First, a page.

Florida Keys Land Surveying employs the latest GIS Data directly from FEMA to ensure that your Elevation Certificate is the most accurate possible. We have years of experience with Elevation Certificates in the Florida Keys and understand some of the challenges that homeowners can face. Having an accurate and concise Elevation Certificate prepared by Florida Keys Land Surveying will help your insurance agent, to ensure that your property is properly insured and that you are paying the correct premium amount. Contact us to discuss you property and what we can do for you.


An Elevation Certificate is an important tool that documents your building’s elevation. If you live in a Special Flood Hazard Area, SUCH AS THE FLORIDA KEYS, you should provide an up to date Elevation Certificate to your insurance agent to ensure that your property is properly protected and that you are being charged the correct premium amount. 

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When comparing your building’s elevation to a potential flood level:

  • Your insurance agent will use the Elevation Certificate to compare your building’s elevation to the Base Flood Elevation (BFE).
  • The BFE identifies how high the water is likely to rise in a base flood. The land area of the base flood is called the Special Flood Hazard Area.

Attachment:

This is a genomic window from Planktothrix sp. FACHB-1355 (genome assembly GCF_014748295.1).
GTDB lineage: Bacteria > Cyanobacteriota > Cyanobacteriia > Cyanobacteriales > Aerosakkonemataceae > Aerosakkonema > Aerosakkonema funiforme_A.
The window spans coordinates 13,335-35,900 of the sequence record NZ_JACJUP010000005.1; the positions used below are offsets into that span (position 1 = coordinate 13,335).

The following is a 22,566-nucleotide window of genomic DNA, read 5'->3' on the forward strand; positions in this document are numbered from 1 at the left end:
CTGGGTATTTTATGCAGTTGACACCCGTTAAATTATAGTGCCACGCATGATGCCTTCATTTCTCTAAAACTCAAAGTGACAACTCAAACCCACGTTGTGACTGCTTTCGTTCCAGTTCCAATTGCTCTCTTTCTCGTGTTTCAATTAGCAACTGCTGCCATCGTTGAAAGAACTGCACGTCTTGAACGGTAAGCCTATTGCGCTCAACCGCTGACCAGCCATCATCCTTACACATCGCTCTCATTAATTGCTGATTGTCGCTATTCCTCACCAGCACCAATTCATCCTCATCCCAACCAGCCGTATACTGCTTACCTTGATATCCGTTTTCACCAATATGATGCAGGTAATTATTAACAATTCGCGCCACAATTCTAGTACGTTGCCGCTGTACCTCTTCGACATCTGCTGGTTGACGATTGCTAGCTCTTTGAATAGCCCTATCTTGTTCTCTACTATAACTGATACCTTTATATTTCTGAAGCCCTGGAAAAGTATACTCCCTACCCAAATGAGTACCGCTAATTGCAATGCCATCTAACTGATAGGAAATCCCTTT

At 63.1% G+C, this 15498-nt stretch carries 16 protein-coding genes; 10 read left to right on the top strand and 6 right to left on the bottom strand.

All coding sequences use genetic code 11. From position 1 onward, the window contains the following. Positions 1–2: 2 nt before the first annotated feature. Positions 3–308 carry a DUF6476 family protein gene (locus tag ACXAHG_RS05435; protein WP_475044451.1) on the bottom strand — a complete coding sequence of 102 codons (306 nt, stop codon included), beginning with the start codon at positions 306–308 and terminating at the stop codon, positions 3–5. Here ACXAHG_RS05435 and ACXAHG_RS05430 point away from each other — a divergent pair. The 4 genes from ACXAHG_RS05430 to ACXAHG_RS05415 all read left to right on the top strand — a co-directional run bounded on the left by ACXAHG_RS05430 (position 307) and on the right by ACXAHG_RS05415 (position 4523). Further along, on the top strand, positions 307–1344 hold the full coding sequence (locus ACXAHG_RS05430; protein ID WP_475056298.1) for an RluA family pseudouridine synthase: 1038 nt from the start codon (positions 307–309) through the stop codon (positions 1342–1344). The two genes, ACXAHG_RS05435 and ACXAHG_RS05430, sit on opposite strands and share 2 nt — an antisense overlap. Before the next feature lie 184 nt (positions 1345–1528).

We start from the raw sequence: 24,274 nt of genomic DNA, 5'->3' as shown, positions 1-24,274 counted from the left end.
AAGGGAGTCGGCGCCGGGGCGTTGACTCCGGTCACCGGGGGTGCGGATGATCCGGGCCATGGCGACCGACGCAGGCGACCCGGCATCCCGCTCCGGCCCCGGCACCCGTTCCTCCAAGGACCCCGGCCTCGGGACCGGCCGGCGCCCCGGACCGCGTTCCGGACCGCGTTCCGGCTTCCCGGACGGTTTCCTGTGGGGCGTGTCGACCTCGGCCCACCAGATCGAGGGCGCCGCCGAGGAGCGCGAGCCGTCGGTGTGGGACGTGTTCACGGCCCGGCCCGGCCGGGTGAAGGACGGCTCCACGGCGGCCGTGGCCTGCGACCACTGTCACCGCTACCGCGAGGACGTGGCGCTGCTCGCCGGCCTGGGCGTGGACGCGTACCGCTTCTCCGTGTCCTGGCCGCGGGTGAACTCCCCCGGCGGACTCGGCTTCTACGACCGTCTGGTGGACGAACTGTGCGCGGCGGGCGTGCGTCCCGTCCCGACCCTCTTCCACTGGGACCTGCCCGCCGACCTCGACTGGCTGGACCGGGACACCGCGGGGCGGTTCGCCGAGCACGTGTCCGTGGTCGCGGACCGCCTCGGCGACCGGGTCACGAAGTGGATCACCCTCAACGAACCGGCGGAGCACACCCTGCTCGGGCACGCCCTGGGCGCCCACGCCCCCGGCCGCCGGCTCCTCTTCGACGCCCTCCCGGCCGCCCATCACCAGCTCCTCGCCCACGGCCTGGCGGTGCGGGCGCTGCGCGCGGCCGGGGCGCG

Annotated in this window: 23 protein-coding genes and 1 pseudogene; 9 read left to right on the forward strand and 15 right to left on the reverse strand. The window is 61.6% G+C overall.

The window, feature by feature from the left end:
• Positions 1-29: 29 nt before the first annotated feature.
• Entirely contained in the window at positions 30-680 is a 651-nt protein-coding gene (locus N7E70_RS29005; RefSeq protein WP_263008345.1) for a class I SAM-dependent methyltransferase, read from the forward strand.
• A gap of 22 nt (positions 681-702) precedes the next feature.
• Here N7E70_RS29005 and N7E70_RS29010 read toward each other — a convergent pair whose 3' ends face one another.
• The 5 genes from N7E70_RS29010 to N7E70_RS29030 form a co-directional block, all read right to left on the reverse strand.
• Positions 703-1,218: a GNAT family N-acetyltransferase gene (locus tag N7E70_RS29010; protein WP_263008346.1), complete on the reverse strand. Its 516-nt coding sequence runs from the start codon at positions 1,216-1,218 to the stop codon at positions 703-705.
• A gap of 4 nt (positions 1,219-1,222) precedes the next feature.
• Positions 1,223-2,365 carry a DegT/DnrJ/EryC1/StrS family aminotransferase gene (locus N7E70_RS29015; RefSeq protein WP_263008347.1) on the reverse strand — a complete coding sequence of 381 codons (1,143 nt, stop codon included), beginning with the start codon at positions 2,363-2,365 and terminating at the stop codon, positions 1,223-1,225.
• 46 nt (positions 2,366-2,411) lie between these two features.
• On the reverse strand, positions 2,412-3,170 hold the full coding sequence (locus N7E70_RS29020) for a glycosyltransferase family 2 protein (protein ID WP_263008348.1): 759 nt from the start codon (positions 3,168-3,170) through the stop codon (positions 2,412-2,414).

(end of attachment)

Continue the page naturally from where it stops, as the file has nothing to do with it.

• Flood insurance rates in a Special Flood Hazard Area (a zone beginning with the letter A or V) are based on a building’s elevation above, at, or below the BFE.

Generally, in Special Flood Hazard Areas, the higher above the BFE a building is located, the lower the insurance premium will be for that property. The Elevation Certificate provides the documentation necessary to make that determination.

More information can be found at FEMA's "Homeowners Guide to Elevation Certificates". (CLICK HERE)


As reported by the Miami Herald on September 30, 2013, (CLICK HERE FOR THE FULL ARTICLE) more than 268,000 Florida homeowners will face a hit to their pocketbooks because of the Oct. 1 start date of a key provision of the 2012 Biggert-Waters Flood Insurance Reform Act, a new law that phases out subsidies on older properties in flood zones. Under the law, 13 percent of the 2 million homeowners who carry flood insurance in Florida will be affected by the rate increase.

In Monroe County, 11,896 homeowners will be affected. Under the program, homeowners must hire a surveyor and obtain an elevation certificate to prove their home is not below the base flood plain. Insurance experts say there are some immediate steps homeowners in high-risk flood zones can take.

“Anybody with a subsidized policy should get an elevation certificate,’’ said David Thompson, education instructor at the Florida Association of Insurance Agents. “They’ll possibly save money or at least will know what the full rate is if they want to sell their home.”